When the O’Hara’s kill a town sheriff, Webb wastes no time in dispatching some of their lackies using his pistols that are intricatly hidden inside his text books and are rigged to go off when he pulls on a book mark. Of course at this point we don’t know why he does this nor do we know what he is up to. His motives are not revealed until the very end of the picture.

After the first twenty minutes another Stranger by the name of Burt Collins rides into town and Kinski’s character takes a back seat throughout the rest of the picture (he is just shown sneaking around town dropping in on secret conversations held by some villains and shooting from his books when necessary), instead the film becomes the adventures of Burt Collins.

Burt has come to tombstone to visit his brother Peter who is living on the outskirts of town with his indian wife Sarah (another unusual name for a certain character). While Burt spends the night at Peter’s house, the house is raided by the O’Hara brothers and Peter is killed. Sarah is brutally raped and Burt gets beaten to a Pulp and left for dead.
Both Burt and Sarah head to the O’hara’s hideout for revenge.
The movie has a lot of female frontal nudity, mostly from a saloon girl named Consuelo but Sarah the indian girl shows her back side a few times as well (Nudity is a rare occasion in the genre).

Enjoyed the flick but I have a few minor gripes with it, first and foremost the costumes the O’Hara brothers wear, they have these really ridiculous color coordinated costumes that make them look like circus performers. One of the brothers (the red suited one) has a utility belt full of throwing knives, he only uses these once. The knives should have been a running theme and his death should have involved something with a knife as oppsed to just getting shot.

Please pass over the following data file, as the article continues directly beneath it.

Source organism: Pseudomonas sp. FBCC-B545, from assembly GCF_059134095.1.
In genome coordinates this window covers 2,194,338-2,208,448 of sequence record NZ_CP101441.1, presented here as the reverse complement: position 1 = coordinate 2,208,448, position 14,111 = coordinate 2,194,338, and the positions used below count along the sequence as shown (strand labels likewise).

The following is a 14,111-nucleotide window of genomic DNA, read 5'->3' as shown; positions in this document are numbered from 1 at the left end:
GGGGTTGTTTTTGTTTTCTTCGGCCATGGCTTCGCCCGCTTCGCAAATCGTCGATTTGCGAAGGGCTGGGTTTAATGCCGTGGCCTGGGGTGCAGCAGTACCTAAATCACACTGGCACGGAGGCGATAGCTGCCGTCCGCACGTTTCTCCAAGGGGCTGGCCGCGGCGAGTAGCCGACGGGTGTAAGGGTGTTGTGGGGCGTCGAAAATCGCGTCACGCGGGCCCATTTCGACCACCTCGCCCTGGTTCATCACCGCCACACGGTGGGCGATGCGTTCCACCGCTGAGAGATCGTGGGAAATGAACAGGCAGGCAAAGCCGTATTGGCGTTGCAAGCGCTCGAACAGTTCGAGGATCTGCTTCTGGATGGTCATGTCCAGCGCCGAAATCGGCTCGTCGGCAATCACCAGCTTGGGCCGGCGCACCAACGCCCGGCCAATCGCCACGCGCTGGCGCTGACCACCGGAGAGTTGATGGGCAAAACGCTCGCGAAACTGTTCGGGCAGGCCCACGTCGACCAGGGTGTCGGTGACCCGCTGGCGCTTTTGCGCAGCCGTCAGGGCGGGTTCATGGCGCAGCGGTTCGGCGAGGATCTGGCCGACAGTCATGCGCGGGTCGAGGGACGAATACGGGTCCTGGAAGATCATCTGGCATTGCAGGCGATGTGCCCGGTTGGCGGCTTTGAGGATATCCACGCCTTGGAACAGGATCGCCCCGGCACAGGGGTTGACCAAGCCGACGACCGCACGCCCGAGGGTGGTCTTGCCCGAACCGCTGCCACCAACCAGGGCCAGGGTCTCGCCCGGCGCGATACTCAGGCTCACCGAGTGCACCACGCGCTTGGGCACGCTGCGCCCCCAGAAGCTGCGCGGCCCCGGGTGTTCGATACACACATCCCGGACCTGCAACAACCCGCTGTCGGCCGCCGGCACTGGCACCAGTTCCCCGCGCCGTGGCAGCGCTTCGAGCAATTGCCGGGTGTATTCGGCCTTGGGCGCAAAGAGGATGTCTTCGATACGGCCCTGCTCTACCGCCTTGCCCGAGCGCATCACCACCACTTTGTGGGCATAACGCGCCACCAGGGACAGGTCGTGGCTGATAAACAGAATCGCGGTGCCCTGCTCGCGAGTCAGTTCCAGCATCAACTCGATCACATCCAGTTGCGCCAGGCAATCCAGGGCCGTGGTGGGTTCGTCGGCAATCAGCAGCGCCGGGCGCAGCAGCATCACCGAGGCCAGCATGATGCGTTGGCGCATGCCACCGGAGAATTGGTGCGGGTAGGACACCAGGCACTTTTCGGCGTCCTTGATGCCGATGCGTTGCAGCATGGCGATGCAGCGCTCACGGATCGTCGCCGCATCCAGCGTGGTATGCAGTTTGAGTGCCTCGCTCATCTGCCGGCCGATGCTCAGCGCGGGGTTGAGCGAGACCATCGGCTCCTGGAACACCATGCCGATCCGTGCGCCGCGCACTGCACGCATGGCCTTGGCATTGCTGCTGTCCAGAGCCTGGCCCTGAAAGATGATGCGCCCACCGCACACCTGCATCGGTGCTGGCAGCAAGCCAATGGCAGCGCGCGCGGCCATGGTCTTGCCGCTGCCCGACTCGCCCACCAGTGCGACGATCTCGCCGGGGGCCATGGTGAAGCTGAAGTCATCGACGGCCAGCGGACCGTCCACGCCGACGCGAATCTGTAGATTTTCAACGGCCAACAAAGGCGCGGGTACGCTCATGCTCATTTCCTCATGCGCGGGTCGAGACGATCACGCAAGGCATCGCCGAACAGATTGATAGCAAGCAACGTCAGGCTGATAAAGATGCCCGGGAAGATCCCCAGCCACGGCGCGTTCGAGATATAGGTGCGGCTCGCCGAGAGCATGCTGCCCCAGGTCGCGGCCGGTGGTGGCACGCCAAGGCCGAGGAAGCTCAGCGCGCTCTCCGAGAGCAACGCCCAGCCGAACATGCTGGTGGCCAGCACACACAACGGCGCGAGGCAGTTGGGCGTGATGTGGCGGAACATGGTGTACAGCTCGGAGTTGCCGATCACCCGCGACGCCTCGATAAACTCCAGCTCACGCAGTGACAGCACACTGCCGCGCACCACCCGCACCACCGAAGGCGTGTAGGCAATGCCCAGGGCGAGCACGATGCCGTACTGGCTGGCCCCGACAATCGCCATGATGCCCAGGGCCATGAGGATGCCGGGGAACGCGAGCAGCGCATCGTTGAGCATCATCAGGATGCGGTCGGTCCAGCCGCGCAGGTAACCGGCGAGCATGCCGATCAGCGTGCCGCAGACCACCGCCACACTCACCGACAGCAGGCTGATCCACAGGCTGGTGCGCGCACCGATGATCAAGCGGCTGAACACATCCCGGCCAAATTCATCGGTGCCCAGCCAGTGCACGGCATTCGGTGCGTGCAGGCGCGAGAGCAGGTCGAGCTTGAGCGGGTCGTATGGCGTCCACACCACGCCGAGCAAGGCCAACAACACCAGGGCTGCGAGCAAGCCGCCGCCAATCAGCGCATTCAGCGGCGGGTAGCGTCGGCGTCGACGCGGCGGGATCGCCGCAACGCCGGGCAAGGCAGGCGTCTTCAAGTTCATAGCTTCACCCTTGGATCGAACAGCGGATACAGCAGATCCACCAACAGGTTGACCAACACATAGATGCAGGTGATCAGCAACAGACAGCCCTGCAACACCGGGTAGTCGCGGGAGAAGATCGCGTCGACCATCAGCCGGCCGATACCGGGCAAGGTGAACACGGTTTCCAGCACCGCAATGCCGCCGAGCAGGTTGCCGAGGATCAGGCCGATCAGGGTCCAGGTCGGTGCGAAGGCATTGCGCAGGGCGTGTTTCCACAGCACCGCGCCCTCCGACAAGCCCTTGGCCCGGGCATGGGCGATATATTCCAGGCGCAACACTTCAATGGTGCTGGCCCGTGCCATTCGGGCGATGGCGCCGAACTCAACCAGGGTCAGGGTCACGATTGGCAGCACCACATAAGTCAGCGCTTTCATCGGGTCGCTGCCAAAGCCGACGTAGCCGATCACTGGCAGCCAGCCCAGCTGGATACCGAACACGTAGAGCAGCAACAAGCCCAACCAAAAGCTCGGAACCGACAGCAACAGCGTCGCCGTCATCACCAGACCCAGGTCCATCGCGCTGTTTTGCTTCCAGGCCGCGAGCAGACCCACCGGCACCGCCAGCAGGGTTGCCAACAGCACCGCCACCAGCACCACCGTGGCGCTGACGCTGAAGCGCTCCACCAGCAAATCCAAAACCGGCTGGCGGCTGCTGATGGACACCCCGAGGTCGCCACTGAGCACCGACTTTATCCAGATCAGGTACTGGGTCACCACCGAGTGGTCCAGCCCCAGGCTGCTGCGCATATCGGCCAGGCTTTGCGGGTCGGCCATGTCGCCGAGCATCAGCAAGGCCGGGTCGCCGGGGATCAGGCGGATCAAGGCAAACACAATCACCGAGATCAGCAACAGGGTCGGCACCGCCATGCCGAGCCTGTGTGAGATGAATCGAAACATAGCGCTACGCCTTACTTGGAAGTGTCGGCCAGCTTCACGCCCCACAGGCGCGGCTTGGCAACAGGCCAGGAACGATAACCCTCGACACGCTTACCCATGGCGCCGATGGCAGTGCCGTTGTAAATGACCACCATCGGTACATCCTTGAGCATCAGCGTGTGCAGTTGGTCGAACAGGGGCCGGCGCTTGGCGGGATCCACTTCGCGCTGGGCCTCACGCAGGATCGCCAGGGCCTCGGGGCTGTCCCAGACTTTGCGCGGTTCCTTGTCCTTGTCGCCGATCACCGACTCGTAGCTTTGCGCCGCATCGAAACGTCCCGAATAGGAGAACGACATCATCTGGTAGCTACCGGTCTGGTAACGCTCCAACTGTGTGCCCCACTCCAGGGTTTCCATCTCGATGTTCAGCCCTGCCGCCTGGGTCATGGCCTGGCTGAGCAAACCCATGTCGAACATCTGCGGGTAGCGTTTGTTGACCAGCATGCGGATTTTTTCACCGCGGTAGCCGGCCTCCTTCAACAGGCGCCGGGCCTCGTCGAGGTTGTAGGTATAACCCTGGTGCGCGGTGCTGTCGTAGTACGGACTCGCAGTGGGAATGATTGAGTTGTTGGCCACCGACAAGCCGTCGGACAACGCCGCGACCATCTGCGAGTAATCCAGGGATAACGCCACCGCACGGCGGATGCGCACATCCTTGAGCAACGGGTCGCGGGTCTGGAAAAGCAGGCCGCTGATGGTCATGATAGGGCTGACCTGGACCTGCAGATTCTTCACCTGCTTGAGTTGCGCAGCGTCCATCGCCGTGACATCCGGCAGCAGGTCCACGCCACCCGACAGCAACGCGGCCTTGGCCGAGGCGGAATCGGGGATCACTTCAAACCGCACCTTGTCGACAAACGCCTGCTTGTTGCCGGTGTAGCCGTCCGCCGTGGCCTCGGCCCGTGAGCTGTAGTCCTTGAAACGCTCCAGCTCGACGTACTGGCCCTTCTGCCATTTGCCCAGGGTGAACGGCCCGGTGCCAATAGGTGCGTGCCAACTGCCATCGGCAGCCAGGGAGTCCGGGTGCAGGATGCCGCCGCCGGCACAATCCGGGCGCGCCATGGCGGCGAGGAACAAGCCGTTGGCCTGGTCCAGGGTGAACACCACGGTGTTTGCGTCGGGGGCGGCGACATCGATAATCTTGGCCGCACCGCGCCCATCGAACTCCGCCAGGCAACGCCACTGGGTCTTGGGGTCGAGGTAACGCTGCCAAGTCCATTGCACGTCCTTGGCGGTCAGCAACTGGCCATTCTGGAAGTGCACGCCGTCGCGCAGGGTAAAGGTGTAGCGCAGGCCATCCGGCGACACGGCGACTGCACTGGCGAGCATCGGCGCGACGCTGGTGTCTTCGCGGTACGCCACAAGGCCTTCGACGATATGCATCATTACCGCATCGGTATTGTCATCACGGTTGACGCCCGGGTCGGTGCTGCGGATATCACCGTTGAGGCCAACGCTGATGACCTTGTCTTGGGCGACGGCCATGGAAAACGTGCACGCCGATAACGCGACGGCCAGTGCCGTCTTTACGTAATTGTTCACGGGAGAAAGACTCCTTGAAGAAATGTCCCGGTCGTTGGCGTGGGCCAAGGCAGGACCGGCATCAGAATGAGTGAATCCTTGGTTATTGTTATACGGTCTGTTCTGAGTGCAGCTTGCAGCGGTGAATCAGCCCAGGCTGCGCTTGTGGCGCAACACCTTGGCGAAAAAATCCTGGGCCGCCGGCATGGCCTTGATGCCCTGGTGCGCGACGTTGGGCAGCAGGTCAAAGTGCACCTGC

The very end (I won’t get into details as not to spoil anything) shows the revenge driven hero (Burt) to be not so honest as one would expect. In fact his activities at the end make him seem indifferent to his brothers death.

otherwise great action packed film.

The actors:

Kinski is noteworthy as Webb, he brings this mystique to the film that few actors can accomplish.

Fred Robsahm plays Burt Collins very well. In fact I liked him for all the reasons Shobary didn’t (http://spaghettiwesterns.1g.fi/black/killer.htm) didn’t like him. Shoabry writes " looks dirty and probably smells bad too"). I think that’s the whole point of a down and dirty spaghetti western hero but I guess it’s different strokes for different folks (shrugs).

Marina Mulligan is cute and sassy as the Indian girl seeking revenge on the villians for killing her husband and raping her in the process.

The Music:
I enjoyed the horror music esq. type tune for the “James Webb theme” but everything else is barely passable as an Italian western score.

Verdict: a solid spaghetti.


(ENNIOO) #18

Like the way Kinski lingers around corners with his fast shooting books with his eyes wide open, and looks a strange mixture of crazy and suspicious at the same time. Like mentioned the main music theme is not a bad one. When Kinski is being handed a glass of Brandy by the judge he is very offhand, like he is doing the judge a favour by drinking the Brandy. It is this sort of Kinski element that kept me watching, amongst the violence and sleaze.


(Dillinger) #19

Kinski is really the thing that keeps you watching Black Killer. I also liked thy trashy baddies, how are they called? The O’ Haras? They come from Ireland but look like some kind of indio-Mexicans. And they wear the poorest and cheapest kid’s carnival costumes ever.


(ENNIOO) #20

Seedy salty looking dudes the O’ Haras.